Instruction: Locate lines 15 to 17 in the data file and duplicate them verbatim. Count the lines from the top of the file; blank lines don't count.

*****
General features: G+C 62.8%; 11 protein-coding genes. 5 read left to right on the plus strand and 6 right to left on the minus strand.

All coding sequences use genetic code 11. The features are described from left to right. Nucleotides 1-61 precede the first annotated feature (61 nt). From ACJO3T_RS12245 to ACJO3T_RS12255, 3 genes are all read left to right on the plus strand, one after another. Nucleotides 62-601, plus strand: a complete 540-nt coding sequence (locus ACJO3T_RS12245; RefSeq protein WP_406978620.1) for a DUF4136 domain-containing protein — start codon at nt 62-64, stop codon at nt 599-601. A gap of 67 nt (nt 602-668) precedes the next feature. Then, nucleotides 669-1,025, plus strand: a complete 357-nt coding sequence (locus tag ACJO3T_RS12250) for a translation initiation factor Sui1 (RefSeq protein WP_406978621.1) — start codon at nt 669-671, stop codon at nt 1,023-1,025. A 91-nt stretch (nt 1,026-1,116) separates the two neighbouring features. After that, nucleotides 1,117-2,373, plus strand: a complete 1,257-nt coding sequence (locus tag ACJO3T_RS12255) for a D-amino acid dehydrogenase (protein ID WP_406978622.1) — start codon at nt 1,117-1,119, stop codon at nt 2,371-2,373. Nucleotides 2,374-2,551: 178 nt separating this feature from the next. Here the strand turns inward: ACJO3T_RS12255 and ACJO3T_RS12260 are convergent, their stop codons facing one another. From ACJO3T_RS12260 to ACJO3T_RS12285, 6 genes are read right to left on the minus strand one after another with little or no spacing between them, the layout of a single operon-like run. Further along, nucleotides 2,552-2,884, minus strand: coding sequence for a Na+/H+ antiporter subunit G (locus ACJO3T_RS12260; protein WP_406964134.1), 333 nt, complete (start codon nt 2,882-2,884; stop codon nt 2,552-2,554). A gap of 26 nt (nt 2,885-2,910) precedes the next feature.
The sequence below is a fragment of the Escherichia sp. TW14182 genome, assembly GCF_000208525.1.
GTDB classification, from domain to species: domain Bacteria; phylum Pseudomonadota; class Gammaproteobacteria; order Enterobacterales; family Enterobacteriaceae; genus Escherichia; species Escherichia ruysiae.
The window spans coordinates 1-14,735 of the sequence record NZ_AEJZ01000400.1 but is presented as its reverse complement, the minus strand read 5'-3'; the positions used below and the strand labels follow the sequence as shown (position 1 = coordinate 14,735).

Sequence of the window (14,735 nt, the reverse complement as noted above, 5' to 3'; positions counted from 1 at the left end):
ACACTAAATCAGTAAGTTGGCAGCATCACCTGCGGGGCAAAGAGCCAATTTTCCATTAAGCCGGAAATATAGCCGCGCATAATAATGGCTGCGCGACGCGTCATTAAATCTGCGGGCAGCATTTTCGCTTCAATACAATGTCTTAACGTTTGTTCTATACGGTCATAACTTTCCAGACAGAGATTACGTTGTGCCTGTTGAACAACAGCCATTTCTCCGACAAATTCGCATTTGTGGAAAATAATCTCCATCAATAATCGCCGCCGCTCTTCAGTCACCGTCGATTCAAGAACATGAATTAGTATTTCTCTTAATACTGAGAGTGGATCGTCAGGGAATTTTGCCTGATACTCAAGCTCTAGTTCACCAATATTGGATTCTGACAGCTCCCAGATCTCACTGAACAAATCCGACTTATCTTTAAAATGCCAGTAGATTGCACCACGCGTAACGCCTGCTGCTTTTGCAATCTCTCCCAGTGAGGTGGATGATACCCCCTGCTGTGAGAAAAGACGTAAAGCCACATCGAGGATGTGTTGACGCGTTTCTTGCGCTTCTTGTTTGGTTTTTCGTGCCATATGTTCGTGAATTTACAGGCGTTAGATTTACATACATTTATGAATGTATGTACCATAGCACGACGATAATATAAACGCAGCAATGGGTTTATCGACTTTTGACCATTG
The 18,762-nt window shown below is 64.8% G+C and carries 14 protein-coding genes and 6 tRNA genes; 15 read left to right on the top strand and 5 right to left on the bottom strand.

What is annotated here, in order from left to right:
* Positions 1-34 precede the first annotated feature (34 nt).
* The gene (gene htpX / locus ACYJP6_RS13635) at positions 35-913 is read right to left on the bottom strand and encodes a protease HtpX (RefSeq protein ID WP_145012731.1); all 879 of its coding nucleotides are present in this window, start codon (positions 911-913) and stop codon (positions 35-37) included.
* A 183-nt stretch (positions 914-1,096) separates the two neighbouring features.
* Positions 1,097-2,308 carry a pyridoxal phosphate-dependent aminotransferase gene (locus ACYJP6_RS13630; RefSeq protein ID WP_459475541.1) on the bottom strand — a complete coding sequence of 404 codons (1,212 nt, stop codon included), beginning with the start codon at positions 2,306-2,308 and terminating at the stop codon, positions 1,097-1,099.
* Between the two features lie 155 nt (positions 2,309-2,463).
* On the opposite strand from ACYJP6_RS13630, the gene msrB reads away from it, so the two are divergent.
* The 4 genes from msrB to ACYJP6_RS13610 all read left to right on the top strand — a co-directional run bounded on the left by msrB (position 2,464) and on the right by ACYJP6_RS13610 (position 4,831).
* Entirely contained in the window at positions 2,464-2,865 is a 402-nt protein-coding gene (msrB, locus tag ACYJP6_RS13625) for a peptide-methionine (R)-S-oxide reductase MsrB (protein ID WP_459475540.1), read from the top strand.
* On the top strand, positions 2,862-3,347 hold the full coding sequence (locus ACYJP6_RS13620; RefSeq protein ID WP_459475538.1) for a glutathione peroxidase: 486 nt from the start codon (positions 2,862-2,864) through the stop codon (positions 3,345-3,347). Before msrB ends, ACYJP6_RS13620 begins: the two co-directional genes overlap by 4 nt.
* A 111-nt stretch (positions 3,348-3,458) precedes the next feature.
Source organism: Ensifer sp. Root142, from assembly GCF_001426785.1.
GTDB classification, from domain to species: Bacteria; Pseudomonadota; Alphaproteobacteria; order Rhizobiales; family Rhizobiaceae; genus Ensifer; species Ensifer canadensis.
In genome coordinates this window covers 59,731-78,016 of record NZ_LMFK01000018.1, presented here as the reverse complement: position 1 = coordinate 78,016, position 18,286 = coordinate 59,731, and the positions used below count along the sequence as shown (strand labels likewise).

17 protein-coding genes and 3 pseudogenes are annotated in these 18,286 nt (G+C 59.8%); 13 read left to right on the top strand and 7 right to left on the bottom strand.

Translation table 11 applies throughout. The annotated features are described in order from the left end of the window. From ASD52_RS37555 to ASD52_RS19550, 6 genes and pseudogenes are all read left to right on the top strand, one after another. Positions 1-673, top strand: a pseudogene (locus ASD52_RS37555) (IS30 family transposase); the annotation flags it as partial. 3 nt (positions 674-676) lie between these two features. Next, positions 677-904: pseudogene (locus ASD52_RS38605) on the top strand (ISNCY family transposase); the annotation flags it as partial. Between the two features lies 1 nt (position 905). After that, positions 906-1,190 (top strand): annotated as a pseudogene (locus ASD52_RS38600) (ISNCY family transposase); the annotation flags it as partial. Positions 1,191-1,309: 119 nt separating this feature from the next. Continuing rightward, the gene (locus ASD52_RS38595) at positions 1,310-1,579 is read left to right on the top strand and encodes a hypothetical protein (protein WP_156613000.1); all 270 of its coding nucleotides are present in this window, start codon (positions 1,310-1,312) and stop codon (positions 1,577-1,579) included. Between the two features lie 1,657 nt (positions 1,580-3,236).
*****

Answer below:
* On the opposite strand from ACYJP6_RS13630, the gene msrB reads away from it, so the two are divergent.
* The 4 genes from msrB to ACYJP6_RS13610 all read left to right on the top strand — a co-directional run bounded on the left by msrB (position 2,464) and on the right by ACYJP6_RS13610 (position 4,831).
* Entirely contained in the window at positions 2,464-2,865 is a 402-nt protein-coding gene (msrB, locus tag ACYJP6_RS13625) for a peptide-methionine (R)-S-oxide reductase MsrB (protein ID WP_459475540.1), read from the top strand.